Although not a straight-up Atkins revival, Americans are again turning to protein for nutritional—and weight management—salvation. Here's the latest research on the protein front.
Have you noticed? Although not a straight-up Atkins revival, protein is one of the hottest diet and nutrition trends today. From the newly popular “Paleo” diet (i.e. meat, vegetables, and other whole foods a caveman would have recognized) to the demonization of wheat and other grains—fed by growing ranks of gluten abstainers as well as diet titles like Bread is the Devil (St. Martins, 2011)—Americans are again turning to protein for nutritional and weight-loss salvation.
New research lends credence to the faith. Eating a low-carbohydrate diet (with unlimited protein and healthy fats) just two days a week reduced weight, body fat and insulin resistance more effectively than eating a calorie-restricted Mediterranean diet seven days a week, in a recently published, four-month study from the Genesis Prevention Center at University Hospital in South Manchester, England. Subjects who ate a 10 percent protein diet ate 12 percent more calories on average than those who ate a 15 percent protein diet, in another recent study at the University of Sydney.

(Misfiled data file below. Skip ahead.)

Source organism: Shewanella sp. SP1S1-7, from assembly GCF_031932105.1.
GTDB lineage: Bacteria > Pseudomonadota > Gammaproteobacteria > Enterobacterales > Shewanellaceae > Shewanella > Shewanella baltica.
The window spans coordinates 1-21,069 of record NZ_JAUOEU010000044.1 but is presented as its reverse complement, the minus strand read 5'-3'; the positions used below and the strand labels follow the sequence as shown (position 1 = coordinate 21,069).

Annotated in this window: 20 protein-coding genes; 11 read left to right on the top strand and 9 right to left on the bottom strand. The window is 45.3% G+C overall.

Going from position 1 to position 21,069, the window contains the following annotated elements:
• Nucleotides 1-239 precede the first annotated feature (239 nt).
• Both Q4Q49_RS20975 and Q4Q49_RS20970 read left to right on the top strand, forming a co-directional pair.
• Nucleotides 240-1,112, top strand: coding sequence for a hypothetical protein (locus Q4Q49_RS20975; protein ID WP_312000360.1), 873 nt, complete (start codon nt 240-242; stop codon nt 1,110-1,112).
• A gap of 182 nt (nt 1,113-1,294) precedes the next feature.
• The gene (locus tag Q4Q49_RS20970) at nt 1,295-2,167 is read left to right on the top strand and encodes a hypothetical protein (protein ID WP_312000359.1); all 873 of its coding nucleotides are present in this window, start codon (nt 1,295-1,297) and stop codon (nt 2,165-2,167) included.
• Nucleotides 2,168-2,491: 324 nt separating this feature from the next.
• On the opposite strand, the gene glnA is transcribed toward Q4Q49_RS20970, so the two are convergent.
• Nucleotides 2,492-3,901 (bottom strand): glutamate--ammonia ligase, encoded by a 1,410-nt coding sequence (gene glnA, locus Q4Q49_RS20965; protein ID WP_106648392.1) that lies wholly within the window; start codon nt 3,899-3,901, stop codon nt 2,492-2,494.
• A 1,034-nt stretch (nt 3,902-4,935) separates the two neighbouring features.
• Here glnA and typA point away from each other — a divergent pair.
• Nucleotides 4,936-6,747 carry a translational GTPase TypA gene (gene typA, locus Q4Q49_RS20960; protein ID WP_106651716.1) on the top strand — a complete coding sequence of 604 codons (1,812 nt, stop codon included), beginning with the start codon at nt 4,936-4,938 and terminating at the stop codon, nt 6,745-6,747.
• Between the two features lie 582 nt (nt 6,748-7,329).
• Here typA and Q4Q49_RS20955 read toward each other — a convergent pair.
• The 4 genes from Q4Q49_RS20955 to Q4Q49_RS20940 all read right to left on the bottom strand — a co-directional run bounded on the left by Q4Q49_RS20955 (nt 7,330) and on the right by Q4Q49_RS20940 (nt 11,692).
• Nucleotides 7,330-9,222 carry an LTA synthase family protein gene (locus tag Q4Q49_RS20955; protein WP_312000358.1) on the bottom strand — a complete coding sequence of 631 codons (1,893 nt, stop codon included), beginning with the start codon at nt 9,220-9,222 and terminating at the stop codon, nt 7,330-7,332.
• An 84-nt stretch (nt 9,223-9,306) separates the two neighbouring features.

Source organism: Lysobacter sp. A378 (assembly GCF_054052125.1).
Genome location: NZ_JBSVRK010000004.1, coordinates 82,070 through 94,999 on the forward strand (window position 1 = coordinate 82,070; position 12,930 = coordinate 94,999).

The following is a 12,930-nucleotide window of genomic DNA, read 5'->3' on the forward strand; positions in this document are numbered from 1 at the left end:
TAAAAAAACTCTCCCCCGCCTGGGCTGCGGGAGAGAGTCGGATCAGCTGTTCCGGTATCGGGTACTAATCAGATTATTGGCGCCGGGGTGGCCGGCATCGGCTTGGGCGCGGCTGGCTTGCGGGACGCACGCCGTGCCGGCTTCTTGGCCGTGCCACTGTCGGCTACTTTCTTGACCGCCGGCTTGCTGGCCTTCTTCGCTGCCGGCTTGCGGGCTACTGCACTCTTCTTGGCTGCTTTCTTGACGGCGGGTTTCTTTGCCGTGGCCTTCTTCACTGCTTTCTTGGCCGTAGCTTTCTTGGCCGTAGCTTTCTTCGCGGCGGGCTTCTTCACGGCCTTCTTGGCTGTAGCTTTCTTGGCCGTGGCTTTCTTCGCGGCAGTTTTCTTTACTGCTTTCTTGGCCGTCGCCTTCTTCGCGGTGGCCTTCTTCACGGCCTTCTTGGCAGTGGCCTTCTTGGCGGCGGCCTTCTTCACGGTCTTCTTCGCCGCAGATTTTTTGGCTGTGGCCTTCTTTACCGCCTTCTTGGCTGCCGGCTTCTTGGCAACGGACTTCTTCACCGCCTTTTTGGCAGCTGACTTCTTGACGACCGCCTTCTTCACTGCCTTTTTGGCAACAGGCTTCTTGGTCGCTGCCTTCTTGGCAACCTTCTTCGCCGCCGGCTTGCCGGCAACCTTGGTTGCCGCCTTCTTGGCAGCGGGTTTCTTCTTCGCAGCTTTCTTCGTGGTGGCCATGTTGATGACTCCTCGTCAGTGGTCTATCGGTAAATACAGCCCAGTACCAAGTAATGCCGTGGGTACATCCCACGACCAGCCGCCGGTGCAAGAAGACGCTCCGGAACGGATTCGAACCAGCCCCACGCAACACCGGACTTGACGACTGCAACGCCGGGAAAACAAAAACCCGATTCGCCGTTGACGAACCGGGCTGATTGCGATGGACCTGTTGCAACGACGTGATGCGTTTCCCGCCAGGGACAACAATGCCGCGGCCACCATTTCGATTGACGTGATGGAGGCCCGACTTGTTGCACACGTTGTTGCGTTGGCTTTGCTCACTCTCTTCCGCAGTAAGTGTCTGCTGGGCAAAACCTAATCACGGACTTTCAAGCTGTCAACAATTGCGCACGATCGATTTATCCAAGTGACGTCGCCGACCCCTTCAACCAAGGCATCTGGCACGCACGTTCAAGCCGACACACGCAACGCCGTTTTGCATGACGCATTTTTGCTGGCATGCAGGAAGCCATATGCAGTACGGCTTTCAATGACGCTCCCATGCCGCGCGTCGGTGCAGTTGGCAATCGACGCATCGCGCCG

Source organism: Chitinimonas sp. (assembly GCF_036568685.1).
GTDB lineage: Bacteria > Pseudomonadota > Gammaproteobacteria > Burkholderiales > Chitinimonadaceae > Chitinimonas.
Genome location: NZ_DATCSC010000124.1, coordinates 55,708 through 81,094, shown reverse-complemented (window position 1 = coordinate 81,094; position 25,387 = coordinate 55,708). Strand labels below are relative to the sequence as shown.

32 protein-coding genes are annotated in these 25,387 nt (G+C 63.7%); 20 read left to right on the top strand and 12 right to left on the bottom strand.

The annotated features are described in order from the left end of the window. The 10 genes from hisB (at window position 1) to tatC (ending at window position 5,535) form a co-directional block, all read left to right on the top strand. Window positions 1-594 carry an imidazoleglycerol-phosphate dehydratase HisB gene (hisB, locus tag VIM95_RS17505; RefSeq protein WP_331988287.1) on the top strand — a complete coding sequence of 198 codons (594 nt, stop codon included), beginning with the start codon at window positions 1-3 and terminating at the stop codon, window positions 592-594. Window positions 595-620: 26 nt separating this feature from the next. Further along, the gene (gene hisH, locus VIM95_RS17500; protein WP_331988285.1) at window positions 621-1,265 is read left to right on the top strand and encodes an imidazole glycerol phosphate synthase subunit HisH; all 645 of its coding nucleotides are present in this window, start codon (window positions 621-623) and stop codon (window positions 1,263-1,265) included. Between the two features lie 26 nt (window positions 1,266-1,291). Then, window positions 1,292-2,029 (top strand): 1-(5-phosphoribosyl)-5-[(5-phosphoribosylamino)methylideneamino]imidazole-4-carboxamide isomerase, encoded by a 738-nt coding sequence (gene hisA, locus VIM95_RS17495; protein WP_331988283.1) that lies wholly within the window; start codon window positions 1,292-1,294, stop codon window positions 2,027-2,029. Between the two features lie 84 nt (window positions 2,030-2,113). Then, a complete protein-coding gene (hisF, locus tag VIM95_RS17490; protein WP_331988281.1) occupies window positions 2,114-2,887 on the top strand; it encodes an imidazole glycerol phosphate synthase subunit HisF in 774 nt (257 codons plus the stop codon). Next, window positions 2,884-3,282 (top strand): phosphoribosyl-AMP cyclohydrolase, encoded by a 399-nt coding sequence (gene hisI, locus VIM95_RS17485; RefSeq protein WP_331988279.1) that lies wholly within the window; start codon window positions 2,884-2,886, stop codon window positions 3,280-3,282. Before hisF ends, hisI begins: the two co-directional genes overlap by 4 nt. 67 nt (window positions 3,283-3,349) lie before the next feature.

Other studies have linked eating red meat (especially processed meats) with increased mortality risk and other health woes, so what kind of protein remains a good question. Lean meats in moderation, fish, beans and other vegetable proteins, eggs and Greek yogurt all get mostly good reviews. Whey protein is another winner, with studies backing benefits from greater loss of body fat to support for detoxification and anti-inflammatory effects.
To read more on how eating fewer carbs and more protein, more often (along with short, intense cardio workouts) can help balance hormones and “reset” metabolism, read "The hormone balance plan."